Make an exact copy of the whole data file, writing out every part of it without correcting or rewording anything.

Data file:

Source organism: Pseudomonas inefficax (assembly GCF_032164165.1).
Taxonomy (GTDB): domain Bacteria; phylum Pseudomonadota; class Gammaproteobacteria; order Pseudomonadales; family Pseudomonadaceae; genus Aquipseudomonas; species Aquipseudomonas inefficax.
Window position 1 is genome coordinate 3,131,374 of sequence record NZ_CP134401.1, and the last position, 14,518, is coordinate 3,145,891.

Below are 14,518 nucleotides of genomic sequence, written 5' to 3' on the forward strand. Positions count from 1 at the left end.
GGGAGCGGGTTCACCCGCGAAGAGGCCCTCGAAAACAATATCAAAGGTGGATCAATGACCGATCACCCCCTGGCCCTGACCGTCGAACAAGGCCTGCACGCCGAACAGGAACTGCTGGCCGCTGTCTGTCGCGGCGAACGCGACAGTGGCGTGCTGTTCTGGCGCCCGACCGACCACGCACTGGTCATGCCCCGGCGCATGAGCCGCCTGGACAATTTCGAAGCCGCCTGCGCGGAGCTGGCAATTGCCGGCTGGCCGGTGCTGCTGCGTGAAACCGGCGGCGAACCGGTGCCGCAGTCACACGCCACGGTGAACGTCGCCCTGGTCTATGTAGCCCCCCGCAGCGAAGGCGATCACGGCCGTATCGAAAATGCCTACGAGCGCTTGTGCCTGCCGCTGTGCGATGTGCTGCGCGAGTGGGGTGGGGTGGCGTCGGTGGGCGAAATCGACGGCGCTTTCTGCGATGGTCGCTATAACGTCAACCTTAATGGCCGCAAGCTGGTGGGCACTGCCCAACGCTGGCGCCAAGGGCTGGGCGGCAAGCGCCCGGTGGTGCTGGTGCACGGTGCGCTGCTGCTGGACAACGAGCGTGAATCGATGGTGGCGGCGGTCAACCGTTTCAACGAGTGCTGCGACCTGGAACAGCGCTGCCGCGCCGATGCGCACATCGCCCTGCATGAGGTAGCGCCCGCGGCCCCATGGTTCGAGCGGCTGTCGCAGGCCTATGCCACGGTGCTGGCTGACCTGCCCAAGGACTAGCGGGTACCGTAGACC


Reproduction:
Source organism: Pseudomonas inefficax (assembly GCF_032164165.1).
Taxonomy (GTDB): domain Bacteria; phylum Pseudomonadota; class Gammaproteobacteria; order Pseudomonadales; family Pseudomonadaceae; genus Aquipseudomonas; species Aquipseudomonas inefficax.
Window position 1 is genome coordinate 3,131,374 of sequence record NZ_CP134401.1, and the last position, 14,518, is coordinate 3,145,891.

Below are 14,518 nucleotides of genomic sequence, written 5' to 3' on the forward strand. Positions count from 1 at the left end.
GGGAGCGGGTTCACCCGCGAAGAGGCCCTCGAAAACAATATCAAAGGTGGATCAATGACCGATCACCCCCTGGCCCTGACCGTCGAACAAGGCCTGCACGCCGAACAGGAACTGCTGGCCGCTGTCTGTCGCGGCGAACGCGACAGTGGCGTGCTGTTCTGGCGCCCGACCGACCACGCACTGGTCATGCCCCGGCGCATGAGCCGCCTGGACAATTTCGAAGCCGCCTGCGCGGAGCTGGCAATTGCCGGCTGGCCGGTGCTGCTGCGTGAAACCGGCGGCGAACCGGTGCCGCAGTCACACGCCACGGTGAACGTCGCCCTGGTCTATGTAGCCCCCCGCAGCGAAGGCGATCACGGCCGTATCGAAAATGCCTACGAGCGCTTGTGCCTGCCGCTGTGCGATGTGCTGCGCGAGTGGGGTGGGGTGGCGTCGGTGGGCGAAATCGACGGCGCTTTCTGCGATGGTCGCTATAACGTCAACCTTAATGGCCGCAAGCTGGTGGGCACTGCCCAACGCTGGCGCCAAGGGCTGGGCGGCAAGCGCCCGGTGGTGCTGGTGCACGGTGCGCTGCTGCTGGACAACGAGCGTGAATCGATGGTGGCGGCGGTCAACCGTTTCAACGAGTGCTGCGACCTGGAACAGCGCTGCCGCGCCGATGCGCACATCGCCCTGCATGAGGTAGCGCCCGCGGCCCCATGGTTCGAGCGGCTGTCGCAGGCCTATGCCACGGTGCTGGCTGACCTGCCCAAGGACTAGCGGGTACCGTAGACC